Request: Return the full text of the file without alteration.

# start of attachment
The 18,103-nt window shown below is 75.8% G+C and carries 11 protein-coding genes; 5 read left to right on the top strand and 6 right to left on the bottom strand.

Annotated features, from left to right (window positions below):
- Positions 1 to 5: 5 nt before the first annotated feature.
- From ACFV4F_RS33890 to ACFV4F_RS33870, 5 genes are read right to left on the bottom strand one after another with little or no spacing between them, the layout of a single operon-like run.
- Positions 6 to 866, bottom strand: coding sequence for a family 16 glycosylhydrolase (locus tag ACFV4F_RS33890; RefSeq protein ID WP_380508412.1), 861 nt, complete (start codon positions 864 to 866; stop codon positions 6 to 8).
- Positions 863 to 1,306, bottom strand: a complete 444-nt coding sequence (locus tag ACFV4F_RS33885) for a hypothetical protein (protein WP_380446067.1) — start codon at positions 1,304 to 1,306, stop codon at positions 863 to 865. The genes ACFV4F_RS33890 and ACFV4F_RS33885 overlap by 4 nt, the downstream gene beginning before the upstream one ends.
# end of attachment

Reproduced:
The 18,103-nt window shown below is 75.8% G+C and carries 11 protein-coding genes; 5 read left to right on the top strand and 6 right to left on the bottom strand.

Annotated features, from left to right (window positions below):
- Positions 1 to 5: 5 nt before the first annotated feature.
- From ACFV4F_RS33890 to ACFV4F_RS33870, 5 genes are read right to left on the bottom strand one after another with little or no spacing between them, the layout of a single operon-like run.
- Positions 6 to 866, bottom strand: coding sequence for a family 16 glycosylhydrolase (locus tag ACFV4F_RS33890; RefSeq protein ID WP_380508412.1), 861 nt, complete (start codon positions 864 to 866; stop codon positions 6 to 8).
- Positions 863 to 1,306, bottom strand: a complete 444-nt coding sequence (locus tag ACFV4F_RS33885) for a hypothetical protein (protein WP_380446067.1) — start codon at positions 1,304 to 1,306, stop codon at positions 863 to 865. The genes ACFV4F_RS33890 and ACFV4F_RS33885 overlap by 4 nt, the downstream gene beginning before the upstream one ends.